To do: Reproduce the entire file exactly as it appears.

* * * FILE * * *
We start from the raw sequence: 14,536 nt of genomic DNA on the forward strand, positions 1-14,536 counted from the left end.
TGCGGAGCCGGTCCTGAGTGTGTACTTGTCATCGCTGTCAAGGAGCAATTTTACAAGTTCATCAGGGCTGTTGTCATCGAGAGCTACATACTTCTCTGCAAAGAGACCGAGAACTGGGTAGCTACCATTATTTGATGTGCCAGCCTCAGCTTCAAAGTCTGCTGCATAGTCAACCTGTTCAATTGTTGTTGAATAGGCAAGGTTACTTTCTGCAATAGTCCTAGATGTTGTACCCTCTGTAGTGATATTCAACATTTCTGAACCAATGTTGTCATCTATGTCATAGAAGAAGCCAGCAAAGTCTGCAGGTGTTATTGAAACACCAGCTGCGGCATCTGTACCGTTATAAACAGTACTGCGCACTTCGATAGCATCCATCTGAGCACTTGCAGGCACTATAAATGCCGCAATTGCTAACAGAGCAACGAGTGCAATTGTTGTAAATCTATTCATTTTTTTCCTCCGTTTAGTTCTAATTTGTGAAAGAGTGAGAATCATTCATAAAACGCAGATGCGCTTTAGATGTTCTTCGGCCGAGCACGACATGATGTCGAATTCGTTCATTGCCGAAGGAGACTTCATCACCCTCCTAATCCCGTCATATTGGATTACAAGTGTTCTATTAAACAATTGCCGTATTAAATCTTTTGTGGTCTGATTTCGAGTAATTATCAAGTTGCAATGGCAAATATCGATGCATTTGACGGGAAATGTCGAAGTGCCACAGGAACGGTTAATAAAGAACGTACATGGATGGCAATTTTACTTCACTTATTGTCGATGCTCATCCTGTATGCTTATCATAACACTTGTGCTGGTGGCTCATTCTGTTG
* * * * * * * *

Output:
We start from the raw sequence: 14,536 nt of genomic DNA on the forward strand, positions 1-14,536 counted from the left end.
TGCGGAGCCGGTCCTGAGTGTGTACTTGTCATCGCTGTCAAGGAGCAATTTTACAAGTTCATCAGGGCTGTTGTCATCGAGAGCTACATACTTCTCTGCAAAGAGACCGAGAACTGGGTAGCTACCATTATTTGATGTGCCAGCCTCAGCTTCAAAGTCTGCTGCATAGTCAACCTGTTCAATTGTTGTTGAATAGGCAAGGTTACTTTCTGCAATAGTCCTAGATGTTGTACCCTCTGTAGTGATATTCAACATTTCTGAACCAATGTTGTCATCTATGTCATAGAAGAAGCCAGCAAAGTCTGCAGGTGTTATTGAAACACCAGCTGCGGCATCTGTACCGTTATAAACAGTACTGCGCACTTCGATAGCATCCATCTGAGCACTTGCAGGCACTATAAATGCCGCAATTGCTAACAGAGCAACGAGTGCAATTGTTGTAAATCTATTCATTTTTTTCCTCCGTTTAGTTCTAATTTGTGAAAGAGTGAGAATCATTCATAAAACGCAGATGCGCTTTAGATGTTCTTCGGCCGAGCACGACATGATGTCGAATTCGTTCATTGCCGAAGGAGACTTCATCACCCTCCTAATCCCGTCATATTGGATTACAAGTGTTCTATTAAACAATTGCCGTATTAAATCTTTTGTGGTCTGATTTCGAGTAATTATCAAGTTGCAATGGCAAATATCGATGCATTTGACGGGAAATGTCGAAGTGCCACAGGAACGGTTAATAAAGAACGTACATGGATGGCAATTTTACTTCACTTATTGTCGATGCTCATCCTGTATGCTTATCATAACACTTGTGCTGGTGGCTCATTCTGTTG